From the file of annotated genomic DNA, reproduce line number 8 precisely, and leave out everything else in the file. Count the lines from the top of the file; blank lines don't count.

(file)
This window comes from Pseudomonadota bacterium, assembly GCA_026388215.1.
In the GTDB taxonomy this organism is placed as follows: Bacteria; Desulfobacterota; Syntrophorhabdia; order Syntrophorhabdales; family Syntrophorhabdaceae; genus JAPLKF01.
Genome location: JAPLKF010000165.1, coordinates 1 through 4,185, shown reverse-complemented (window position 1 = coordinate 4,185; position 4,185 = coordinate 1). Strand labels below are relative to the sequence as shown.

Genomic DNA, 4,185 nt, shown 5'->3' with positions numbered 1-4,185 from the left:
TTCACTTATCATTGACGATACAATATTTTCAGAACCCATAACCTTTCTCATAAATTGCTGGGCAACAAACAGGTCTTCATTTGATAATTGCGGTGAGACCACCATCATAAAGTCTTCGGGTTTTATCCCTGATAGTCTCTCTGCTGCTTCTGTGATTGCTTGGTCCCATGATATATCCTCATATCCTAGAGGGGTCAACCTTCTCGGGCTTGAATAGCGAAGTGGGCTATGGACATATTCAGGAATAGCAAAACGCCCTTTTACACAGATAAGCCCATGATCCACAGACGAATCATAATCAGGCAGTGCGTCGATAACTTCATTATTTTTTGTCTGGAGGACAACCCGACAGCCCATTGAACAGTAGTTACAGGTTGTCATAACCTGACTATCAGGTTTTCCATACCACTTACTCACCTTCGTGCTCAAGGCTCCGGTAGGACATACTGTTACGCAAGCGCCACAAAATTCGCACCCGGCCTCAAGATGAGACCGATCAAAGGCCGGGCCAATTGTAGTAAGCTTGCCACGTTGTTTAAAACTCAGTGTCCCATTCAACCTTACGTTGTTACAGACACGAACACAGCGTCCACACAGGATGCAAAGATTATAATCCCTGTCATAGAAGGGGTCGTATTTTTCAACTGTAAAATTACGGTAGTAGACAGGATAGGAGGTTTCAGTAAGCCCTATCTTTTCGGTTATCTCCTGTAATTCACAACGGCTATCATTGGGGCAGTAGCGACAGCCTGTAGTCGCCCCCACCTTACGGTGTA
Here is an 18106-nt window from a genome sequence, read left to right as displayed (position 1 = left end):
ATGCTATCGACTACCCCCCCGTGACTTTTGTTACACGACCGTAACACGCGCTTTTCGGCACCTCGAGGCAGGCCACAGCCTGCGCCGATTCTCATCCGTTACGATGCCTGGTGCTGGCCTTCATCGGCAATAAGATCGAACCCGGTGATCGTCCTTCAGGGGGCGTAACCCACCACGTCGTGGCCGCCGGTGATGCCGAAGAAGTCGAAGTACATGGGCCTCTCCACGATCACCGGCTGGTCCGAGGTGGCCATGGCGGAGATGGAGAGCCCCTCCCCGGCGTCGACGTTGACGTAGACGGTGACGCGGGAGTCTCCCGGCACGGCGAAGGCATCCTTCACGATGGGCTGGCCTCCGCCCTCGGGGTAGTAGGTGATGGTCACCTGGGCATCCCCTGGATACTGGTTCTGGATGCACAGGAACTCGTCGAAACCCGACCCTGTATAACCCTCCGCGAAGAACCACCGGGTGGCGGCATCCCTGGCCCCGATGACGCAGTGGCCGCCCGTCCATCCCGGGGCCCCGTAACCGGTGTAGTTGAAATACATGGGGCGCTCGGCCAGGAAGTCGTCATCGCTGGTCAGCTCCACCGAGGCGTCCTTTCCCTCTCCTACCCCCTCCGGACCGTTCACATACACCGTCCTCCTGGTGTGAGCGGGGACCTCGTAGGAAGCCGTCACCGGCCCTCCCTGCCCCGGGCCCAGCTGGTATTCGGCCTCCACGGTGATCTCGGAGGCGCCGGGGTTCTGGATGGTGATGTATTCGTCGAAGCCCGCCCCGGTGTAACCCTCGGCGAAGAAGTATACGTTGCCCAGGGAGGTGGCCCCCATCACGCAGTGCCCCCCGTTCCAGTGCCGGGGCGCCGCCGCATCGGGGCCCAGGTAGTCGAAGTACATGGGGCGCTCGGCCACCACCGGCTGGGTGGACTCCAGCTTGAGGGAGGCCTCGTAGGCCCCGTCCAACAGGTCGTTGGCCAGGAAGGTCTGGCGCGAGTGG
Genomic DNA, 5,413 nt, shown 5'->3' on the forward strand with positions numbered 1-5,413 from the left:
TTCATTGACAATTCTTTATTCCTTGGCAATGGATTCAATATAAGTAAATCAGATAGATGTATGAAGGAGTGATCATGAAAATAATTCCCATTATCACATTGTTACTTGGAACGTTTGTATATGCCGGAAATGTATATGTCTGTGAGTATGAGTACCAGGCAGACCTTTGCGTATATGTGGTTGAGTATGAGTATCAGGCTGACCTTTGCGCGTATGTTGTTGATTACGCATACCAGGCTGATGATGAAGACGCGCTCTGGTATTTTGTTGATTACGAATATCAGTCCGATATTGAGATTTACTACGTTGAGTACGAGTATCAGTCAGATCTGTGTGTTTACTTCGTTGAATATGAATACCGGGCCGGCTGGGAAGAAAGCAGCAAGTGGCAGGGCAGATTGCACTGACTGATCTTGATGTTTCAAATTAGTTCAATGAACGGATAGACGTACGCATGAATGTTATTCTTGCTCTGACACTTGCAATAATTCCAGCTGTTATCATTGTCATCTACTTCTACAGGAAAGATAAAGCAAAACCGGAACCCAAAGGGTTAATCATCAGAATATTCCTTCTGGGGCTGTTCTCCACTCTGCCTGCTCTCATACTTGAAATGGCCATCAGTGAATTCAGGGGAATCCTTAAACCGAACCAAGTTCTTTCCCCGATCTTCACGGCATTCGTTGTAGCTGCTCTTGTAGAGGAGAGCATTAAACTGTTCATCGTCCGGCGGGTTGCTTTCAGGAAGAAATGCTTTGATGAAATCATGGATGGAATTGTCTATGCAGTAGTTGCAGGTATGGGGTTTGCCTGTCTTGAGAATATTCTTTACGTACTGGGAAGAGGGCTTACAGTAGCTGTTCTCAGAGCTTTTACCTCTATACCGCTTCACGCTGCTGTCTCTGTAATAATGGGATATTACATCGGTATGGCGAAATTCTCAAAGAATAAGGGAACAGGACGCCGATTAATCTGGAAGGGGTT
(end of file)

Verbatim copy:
Genomic DNA, 5,413 nt, shown 5'->3' on the forward strand with positions numbered 1-5,413 from the left: